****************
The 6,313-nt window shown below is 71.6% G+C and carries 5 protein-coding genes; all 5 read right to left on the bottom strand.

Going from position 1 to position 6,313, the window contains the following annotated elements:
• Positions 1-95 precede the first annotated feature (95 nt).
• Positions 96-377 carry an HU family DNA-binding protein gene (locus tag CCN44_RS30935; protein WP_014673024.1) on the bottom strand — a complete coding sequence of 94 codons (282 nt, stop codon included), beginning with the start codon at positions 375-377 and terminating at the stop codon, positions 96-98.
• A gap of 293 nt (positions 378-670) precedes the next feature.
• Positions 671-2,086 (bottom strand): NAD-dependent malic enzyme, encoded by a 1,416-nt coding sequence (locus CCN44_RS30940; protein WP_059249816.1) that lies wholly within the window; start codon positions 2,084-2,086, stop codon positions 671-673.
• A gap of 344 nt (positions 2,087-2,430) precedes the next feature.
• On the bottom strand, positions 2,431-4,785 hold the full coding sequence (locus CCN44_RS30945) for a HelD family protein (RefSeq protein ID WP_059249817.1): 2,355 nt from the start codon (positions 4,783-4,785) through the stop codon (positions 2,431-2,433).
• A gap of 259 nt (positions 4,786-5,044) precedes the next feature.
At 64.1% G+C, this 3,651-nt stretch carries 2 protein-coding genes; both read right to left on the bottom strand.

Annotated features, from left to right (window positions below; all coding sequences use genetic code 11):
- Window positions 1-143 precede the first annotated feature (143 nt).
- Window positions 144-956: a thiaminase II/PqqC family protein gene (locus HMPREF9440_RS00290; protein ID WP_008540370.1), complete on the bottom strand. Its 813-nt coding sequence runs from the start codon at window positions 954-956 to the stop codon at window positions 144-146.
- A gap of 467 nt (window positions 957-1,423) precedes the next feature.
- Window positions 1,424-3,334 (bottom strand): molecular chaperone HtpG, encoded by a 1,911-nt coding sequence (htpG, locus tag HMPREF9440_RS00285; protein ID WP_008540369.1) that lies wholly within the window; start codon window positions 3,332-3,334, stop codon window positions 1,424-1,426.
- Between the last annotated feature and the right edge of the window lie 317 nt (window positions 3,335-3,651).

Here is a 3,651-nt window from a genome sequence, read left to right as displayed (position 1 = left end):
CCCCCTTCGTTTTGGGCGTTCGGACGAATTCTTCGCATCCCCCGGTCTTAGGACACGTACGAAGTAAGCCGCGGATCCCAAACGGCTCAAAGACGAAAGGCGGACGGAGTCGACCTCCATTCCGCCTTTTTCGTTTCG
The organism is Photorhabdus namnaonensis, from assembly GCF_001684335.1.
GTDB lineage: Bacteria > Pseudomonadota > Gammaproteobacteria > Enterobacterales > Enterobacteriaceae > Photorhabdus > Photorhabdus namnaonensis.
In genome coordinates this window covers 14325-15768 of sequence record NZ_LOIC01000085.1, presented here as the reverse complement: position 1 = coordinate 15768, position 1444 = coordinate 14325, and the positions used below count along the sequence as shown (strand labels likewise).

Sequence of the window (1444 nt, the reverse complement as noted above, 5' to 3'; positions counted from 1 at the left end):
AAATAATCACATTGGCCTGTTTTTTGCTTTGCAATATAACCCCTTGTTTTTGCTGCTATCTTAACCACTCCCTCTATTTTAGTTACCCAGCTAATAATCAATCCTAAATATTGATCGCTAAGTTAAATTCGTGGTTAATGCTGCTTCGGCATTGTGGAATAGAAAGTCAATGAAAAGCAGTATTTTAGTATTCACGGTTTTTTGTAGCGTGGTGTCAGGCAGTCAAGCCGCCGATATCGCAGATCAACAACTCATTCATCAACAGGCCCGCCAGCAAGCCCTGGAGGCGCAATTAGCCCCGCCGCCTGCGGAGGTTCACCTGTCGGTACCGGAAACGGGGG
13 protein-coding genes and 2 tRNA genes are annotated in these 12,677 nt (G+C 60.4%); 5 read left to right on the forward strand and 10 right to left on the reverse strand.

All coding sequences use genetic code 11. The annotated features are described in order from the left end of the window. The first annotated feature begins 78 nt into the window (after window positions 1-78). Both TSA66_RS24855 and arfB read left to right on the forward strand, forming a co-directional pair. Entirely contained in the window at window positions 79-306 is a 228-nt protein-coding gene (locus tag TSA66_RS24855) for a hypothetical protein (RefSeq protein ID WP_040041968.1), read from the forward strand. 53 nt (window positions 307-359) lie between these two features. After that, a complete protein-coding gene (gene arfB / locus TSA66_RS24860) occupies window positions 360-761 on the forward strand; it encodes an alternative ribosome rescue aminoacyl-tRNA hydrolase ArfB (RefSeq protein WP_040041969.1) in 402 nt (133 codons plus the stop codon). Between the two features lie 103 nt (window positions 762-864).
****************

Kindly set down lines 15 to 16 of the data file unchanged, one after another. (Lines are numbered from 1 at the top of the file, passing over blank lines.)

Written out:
- Window positions 1,424-3,334 (bottom strand): molecular chaperone HtpG, encoded by a 1,911-nt coding sequence (htpG, locus tag HMPREF9440_RS00285; protein ID WP_008540369.1) that lies wholly within the window; start codon window positions 3,332-3,334, stop codon window positions 1,424-1,426.
- Between the last annotated feature and the right edge of the window lie 317 nt (window positions 3,335-3,651).